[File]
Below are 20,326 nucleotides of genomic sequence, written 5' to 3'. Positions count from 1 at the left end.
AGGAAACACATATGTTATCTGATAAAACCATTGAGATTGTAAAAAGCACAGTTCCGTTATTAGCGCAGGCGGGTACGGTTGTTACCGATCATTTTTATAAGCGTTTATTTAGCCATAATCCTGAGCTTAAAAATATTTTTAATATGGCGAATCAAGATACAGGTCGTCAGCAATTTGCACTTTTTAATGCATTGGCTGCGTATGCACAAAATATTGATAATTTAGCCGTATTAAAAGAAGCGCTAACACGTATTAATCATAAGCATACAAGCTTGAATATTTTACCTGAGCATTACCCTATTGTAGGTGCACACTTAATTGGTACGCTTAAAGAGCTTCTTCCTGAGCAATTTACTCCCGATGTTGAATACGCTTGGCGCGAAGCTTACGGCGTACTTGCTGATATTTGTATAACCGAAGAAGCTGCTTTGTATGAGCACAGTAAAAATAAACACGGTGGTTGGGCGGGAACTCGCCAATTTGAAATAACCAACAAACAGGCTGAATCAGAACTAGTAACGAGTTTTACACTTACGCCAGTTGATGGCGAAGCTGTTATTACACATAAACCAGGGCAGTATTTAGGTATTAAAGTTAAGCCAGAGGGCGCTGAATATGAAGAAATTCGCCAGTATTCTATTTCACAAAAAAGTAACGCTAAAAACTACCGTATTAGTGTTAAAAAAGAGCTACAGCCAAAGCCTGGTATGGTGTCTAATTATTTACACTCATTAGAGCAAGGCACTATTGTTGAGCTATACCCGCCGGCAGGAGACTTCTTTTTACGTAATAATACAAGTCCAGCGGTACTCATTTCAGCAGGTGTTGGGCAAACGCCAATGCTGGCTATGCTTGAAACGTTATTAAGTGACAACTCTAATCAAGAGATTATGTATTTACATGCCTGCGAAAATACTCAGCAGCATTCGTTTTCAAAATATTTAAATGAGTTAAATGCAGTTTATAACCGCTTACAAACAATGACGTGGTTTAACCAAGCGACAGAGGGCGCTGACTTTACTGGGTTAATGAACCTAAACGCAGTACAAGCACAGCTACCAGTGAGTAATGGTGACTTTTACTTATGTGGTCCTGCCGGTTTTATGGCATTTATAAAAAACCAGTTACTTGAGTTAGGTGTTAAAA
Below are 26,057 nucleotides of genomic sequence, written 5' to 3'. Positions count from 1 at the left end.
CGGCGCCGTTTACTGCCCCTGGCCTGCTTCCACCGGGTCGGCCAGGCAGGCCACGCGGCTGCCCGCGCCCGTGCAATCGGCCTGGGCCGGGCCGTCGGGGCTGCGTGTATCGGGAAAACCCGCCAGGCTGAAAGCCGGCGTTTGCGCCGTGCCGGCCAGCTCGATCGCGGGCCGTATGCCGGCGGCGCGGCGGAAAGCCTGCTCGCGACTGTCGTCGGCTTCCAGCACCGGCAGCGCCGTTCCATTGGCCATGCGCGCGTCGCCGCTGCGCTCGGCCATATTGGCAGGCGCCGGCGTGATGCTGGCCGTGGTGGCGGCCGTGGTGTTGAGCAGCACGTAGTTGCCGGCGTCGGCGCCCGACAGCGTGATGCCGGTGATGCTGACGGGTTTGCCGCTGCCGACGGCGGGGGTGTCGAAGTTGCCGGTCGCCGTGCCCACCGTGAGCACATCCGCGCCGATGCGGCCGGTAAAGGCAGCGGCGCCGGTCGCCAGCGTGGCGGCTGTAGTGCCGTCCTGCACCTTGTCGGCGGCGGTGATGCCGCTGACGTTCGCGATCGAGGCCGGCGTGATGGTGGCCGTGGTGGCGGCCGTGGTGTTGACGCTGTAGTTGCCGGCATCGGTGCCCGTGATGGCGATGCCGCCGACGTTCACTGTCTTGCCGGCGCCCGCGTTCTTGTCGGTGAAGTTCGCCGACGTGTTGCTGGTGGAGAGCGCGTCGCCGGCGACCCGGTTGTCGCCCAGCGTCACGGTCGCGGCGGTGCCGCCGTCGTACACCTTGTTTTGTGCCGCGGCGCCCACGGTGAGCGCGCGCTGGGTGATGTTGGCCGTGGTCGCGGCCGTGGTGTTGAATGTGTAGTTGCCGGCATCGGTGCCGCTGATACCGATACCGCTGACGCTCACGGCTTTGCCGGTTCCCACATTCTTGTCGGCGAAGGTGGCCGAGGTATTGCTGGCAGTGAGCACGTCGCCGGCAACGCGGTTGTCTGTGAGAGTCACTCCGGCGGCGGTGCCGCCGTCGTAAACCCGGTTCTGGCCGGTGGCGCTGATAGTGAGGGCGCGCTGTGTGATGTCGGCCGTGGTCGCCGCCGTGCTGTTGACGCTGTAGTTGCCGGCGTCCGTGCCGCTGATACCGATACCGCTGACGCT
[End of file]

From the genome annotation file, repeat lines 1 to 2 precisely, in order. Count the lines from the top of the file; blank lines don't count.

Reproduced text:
Below are 20,326 nucleotides of genomic sequence, written 5' to 3'. Positions count from 1 at the left end.
AGGAAACACATATGTTATCTGATAAAACCATTGAGATTGTAAAAAGCACAGTTCCGTTATTAGCGCAGGCGGGTACGGTTGTTACCGATCATTTTTATAAGCGTTTATTTAGCCATAATCCTGAGCTTAAAAATATTTTTAATATGGCGAATCAAGATACAGGTCGTCAGCAATTTGCACTTTTTAATGCATTGGCTGCGTATGCACAAAATATTGATAATTTAGCCGTATTAAAAGAAGCGCTAACACGTATTAATCATAAGCATACAAGCTTGAATATTTTACCTGAGCATTACCCTATTGTAGGTGCACACTTAATTGGTACGCTTAAAGAGCTTCTTCCTGAGCAATTTACTCCCGATGTTGAATACGCTTGGCGCGAAGCTTACGGCGTACTTGCTGATATTTGTATAACCGAAGAAGCTGCTTTGTATGAGCACAGTAAAAATAAACACGGTGGTTGGGCGGGAACTCGCCAATTTGAAATAACCAACAAACAGGCTGAATCAGAACTAGTAACGAGTTTTACACTTACGCCAGTTGATGGCGAAGCTGTTATTACACATAAACCAGGGCAGTATTTAGGTATTAAAGTTAAGCCAGAGGGCGCTGAATATGAAGAAATTCGCCAGTATTCTATTTCACAAAAAAGTAACGCTAAAAACTACCGTATTAGTGTTAAAAAAGAGCTACAGCCAAAGCCTGGTATGGTGTCTAATTATTTACACTCATTAGAGCAAGGCACTATTGTTGAGCTATACCCGCCGGCAGGAGACTTCTTTTTACGTAATAATACAAGTCCAGCGGTACTCATTTCAGCAGGTGTTGGGCAAACGCCAATGCTGGCTATGCTTGAAACGTTATTAAGTGACAACTCTAATCAAGAGATTATGTATTTACATGCCTGCGAAAATACTCAGCAGCATTCGTTTTCAAAATATTTAAATGAGTTAAATGCAGTTTATAACCGCTTACAAACAATGACGTGGTTTAACCAAGCGACAGAGGGCGCTGACTTTACTGGGTTAATGAACCTAAACGCAGTACAAGCACAGCTACCAGTGAGTAATGGTGACTTTTACTTATGTGGTCCTGCCGGTTTTATGGCATTTATAAAAAACCAGTTACTTGAGTTAGGTGTTAAAA